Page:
The Punjab Chief Minister, Capt Amarinder Singh, today announced the setting up of a peace park (friendship park) in the Wagah-Attari area on both sides of the border.

He said he would take up the matter with the Government of India and also suggested to a visiting delegation from Pakistan to impress upon Mr Pervaiz Elahi, Chief Minister of Pakistani Punjab, to discuss this matter with the Pakistan Prime Minister.

The Chief Minister was delivering his presidential address at a session, “Punjab-Punjab consultation: exploring complementarities,” jointly organised by the South Asian Free Media Association (SAFMA) and the Chandigarh Press Club here today.

Earlier, the Pakistani chapter of SAFMA mooted the idea of setting up a “peace park” between India and Pakistan on the Wagah-Attari international border in “no man’s land” to facilitate more people-to-people contact and cultural and business exchanges.

“We are suggesting a list of proposals for both governments to consider. One among these is creating a 8 km-long and 1 km-wide peace park in no man’s land area on the border. There should be no restriction on people from either side wanting to visit this park,” said Mr Imtiaz Alam, Secretary-General of SAFMA, who is leading a 30-member delegation from Pakistan.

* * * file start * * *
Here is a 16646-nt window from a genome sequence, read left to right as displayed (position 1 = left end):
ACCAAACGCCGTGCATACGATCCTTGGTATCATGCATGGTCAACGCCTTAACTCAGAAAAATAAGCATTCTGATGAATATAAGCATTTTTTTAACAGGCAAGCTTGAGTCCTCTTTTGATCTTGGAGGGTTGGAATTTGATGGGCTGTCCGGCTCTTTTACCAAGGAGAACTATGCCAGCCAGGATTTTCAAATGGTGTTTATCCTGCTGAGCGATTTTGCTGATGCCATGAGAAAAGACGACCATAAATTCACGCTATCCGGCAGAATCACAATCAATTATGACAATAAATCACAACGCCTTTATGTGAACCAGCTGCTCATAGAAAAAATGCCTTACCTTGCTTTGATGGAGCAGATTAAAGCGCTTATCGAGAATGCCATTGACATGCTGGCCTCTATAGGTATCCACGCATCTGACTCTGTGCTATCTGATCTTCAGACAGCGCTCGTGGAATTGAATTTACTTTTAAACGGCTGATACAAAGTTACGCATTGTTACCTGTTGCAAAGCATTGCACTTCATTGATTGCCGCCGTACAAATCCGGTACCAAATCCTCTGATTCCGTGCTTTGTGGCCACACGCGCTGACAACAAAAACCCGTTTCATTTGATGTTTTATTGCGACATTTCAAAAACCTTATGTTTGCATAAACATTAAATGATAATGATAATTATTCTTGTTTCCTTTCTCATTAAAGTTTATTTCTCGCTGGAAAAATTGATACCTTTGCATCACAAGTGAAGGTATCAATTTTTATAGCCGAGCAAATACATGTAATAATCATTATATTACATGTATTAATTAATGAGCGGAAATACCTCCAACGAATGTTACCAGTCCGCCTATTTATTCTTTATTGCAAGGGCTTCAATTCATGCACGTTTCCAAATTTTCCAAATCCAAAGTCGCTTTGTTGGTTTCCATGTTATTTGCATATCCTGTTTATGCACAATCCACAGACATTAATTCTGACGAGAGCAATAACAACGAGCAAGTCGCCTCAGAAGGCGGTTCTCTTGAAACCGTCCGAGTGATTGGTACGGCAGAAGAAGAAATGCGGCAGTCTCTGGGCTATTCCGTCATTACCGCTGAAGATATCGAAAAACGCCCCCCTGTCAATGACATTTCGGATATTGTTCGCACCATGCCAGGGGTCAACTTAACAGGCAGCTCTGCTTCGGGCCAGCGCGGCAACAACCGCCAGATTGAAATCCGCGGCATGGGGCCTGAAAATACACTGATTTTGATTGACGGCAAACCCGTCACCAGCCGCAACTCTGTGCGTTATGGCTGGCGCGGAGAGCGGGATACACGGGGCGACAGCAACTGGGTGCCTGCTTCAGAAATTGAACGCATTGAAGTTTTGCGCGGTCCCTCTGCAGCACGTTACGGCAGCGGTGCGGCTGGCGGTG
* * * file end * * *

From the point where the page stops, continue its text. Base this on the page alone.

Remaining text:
He said this would eventually become a place where people from both sides could visit and celebrate their festivals, exchange delegations or just come to relax and share experiences.

Capt Amarinder Singh also gave an assurance that he would take up the issue of opening a visa centre in Amritsar with the Government of India to facilitate people in crossing the border, as the present procedure was quite cumbersome and inconvenient.

He said: “India and Pakistan are the two largest economies in the South Asian region and provide tremendous potential for bilateral trade. Indo-Pak relations have several positive features by virtue of shared cultural values, historical and philosophical links, people-to-people contacts and long-standing cooperation in the economic, commercial and agricultural areas.”

The Chief Minister hoped that with the South Asian Free Trade Agreement in vogue the potential of Indo-Pak trade had increased manifold, thereby opening new vistas of business and tourism opportunities. “Forging a strong economic relationship between India and Pakistan has become imperative in the emerging global economy and the new international economic order”.

Capt Amarinder Singh mentioned that there was unofficial indirect trade of $ 2 billion every year between India and Pakistan. If this was regularised, it had a potential to increase four times. He said for instance, Pakistan imported 25 to 30 lakh tonnes of foodgrains every year. India was surplus in foodgrains which could be supplied at lower prices. “We in India import cotton and Pakistan exports cotton. India can buy cotton”, he suggested.

The Vice-President of the Lahore Chamber of Commerce and Industry Sohail Lashari underscored the need for sincerely implementing the decisions taken at such forums in letter and in spirit to instil the feeling of confidence and security amongst the captains of industry to boost economic and trade activity in the subcontinent.